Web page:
The Court also rejects Minerva’s view that two post-Westinghouse decisions have already interred assignor estoppel. In Scott Paper Co. v. Marcalus Mfg. Co., 326 U. S. 249, the Court did nothing more than decline to apply assignor estoppel in a novel and extreme circumstance. The Court did not question—indeed, it restated—the “basic pinciple” of fairness on which the doctrine rests. Id., at 251. In Lear, Inc. v. Adkins, 395 U. S. 653, the Court considered and toppled a different patent estoppel doctrine—licensee estoppel—but did not purport to decide the fate of assignor estoppel. To the contrary, the Court stated that the patent holder’s “equities” in the assignment context “were far more compelling than those presented in the typical licensing arrangement.” Id., at 664. Together, Scott Paper and Lear maintained assignor estoppel, but suggested that the doctrine needed to stay attached to its equitable moorings.


Finally, the Court rejects Minerva’s claim that contemporary patent policy—specifically, the need to weed out bad patents—supports overthrowing assignor estoppel. Assignor estoppel reflects a demand for consistency in dealing with others. When a person sells his patent rights, he makes an (at least) implicit representation to the buyer that the patent at issue is valid. In later raising an invalidity defense, the assignor disavows that implied warranty. By saying one thing and then saying another, the assignor wants to profit doubly—by gaining both the price of assigning the patent and the continued right to use the invention it covers. That course of conduct by the assignor is unfair dealing. And the need to prevent such unfairness outweighs any loss to the public from leaving an invalidity defense to someone other than the assignor. Pp. 9–14.


(c) Assignor estoppel comes with limits: it applies only when its underlying principle of fair dealing comes into play. That principle demands consistency in representations about a patent’s validity. When an assignor warrants that a patent claim is valid, his later denial of validity breaches norms of equitable dealing. But when the assignor has made neither explicit nor implicit representations in conflict with an invalidity defense, then there is no unfairness in its assertion—and so there is no ground for applying assignor estoppel. One example of non-contradiction is when an assignment occurs before an inventor can possibly make a warranty of validity as to specific patent claims. That situation arises in certain employment arrangements, when an employee assigns to his employer patent rights in any future inventions he may develop during his employment. A second example is when a later legal development renders irrelevant the warranty given at the time of assignment. Third, and most relevant here, a post-assignment change in patent claims can remove the rationale for applying assignor estoppel. The last situation arises most often when an inventor assigns a patent application, rather than an issued patent. There, the assignee may return to the PTO to enlarge the patent’s claims. Assuming that the new claims are materially broader than the old ones, the assignor did not warrant to the new claims’ validity. And if he made no such representation, then he can challenge the new claims in litigation: Because there is no inconsistency in his positions, there is no estoppel.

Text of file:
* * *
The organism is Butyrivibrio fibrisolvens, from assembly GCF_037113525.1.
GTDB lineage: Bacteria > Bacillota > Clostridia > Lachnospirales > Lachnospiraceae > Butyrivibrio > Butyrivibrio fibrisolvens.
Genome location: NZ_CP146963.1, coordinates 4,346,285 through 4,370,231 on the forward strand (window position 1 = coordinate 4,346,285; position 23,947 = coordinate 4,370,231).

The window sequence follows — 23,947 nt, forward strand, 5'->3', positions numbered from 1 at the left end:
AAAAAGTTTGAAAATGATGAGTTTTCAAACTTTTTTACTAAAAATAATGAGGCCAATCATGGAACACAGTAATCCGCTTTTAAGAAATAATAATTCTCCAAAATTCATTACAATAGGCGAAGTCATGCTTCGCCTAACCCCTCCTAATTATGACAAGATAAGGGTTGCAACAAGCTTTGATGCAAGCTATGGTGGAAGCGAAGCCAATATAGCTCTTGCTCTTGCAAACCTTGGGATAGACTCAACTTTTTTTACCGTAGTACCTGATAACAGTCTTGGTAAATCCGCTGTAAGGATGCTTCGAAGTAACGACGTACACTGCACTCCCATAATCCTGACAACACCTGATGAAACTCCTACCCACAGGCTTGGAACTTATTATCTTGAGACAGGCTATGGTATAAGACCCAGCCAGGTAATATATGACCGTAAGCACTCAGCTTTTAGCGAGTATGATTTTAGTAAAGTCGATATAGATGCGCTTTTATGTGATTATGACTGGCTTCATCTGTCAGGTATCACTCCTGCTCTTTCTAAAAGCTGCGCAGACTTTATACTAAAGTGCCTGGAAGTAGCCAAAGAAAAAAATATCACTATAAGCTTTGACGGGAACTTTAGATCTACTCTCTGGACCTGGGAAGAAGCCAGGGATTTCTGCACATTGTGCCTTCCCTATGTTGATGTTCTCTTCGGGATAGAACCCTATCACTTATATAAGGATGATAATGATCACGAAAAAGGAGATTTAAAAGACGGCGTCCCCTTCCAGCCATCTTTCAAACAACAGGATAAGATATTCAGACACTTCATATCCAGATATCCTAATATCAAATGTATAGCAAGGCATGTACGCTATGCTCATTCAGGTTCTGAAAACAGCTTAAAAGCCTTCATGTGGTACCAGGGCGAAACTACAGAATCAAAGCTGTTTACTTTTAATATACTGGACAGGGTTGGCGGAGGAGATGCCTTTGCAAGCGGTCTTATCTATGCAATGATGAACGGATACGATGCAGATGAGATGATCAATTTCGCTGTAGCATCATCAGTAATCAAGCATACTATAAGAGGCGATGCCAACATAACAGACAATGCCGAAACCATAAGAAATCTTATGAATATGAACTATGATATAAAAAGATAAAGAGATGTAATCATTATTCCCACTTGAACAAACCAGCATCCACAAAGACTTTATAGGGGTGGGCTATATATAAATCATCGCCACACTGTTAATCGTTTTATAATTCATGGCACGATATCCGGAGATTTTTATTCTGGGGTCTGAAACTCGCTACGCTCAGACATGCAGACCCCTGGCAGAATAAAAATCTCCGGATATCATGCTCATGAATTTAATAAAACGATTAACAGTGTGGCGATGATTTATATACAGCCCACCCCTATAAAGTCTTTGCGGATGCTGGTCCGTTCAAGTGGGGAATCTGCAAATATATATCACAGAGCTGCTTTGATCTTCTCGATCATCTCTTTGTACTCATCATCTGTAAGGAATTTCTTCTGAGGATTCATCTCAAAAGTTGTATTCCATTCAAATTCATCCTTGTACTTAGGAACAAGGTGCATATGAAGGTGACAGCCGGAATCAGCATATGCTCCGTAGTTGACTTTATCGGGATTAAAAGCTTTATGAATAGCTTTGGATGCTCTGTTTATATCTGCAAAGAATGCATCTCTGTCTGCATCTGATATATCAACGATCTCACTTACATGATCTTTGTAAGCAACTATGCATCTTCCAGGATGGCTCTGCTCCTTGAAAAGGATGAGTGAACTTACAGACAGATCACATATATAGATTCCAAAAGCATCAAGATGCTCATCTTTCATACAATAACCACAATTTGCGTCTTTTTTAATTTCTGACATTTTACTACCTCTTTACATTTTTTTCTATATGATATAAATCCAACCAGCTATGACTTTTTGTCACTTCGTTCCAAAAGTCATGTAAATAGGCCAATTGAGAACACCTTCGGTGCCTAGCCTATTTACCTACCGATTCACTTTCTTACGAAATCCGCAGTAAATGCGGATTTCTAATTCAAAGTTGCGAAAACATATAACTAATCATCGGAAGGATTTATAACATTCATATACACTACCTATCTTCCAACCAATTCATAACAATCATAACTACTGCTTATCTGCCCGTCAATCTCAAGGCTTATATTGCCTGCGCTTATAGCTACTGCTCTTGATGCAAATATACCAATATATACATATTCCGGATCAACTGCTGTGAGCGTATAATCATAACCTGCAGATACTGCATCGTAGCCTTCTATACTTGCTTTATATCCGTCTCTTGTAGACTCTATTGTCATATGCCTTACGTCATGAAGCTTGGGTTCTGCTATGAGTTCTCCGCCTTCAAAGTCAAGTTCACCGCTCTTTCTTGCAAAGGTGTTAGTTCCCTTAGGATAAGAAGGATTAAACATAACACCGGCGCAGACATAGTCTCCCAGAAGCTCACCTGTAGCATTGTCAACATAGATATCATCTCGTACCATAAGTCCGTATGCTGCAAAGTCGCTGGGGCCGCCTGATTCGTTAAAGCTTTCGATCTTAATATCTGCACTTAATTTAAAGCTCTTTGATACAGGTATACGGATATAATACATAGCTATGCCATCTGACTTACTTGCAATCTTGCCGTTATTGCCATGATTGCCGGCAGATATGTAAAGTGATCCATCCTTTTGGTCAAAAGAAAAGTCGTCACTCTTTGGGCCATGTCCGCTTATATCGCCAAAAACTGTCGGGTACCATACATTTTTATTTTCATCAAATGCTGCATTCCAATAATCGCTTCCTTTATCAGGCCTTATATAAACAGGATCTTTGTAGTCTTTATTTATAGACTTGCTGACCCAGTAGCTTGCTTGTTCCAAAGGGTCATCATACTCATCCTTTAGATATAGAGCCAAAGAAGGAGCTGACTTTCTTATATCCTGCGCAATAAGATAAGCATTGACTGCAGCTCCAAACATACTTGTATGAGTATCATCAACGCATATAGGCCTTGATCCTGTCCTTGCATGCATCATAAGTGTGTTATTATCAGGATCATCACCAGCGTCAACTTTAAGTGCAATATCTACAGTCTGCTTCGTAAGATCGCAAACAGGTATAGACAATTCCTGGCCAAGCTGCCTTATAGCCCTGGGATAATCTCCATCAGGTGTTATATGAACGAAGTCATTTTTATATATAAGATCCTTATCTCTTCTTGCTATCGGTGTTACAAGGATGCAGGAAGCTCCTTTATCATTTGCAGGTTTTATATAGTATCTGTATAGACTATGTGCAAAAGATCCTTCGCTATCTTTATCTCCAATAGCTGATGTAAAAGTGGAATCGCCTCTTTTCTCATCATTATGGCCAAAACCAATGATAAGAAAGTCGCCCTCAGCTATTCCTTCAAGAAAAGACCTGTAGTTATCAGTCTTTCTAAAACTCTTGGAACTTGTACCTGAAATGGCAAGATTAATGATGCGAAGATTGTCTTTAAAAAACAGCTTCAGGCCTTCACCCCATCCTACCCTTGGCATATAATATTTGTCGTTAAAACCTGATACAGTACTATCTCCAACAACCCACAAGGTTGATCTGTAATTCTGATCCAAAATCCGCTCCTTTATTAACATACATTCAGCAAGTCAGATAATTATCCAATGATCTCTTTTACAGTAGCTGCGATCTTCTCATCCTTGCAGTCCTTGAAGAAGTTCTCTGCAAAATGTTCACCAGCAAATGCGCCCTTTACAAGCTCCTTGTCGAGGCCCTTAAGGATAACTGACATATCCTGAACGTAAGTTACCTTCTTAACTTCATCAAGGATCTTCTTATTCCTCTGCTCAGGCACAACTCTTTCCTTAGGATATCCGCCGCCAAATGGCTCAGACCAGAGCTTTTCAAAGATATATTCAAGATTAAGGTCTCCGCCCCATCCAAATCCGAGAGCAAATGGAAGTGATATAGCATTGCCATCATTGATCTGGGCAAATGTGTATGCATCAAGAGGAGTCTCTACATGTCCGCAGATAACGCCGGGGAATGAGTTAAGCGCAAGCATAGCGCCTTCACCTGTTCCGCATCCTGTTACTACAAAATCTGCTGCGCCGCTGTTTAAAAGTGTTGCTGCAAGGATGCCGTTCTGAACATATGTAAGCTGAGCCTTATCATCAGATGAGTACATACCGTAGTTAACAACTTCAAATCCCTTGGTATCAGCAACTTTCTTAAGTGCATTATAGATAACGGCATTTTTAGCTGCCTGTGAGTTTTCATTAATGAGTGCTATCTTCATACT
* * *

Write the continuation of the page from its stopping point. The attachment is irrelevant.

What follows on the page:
The Federal Circuit failed to recognize these boundaries. Minerva argued that estoppel should not apply because it was challenging a claim that was materially broader than the ones Truckai had assigned. The Federal Circuit declined to consider the alleged disparity, deeming “irrelevant” the question whether Hologic had expanded the assigned claims. But if Hologic’s new claim is materially broader than the ones Truckai assigned, then Truckai could not have warranted its validity in making the assignment. And without such a prior inconsistent representation, there is no basis for estoppel. The judgment of the Federal Circuit is therefore vacated, and the case is remanded for the Court of Appeals to address whether Hologic’s new claim is materially broader than the ones Truckai assigned. Pp. 14–17.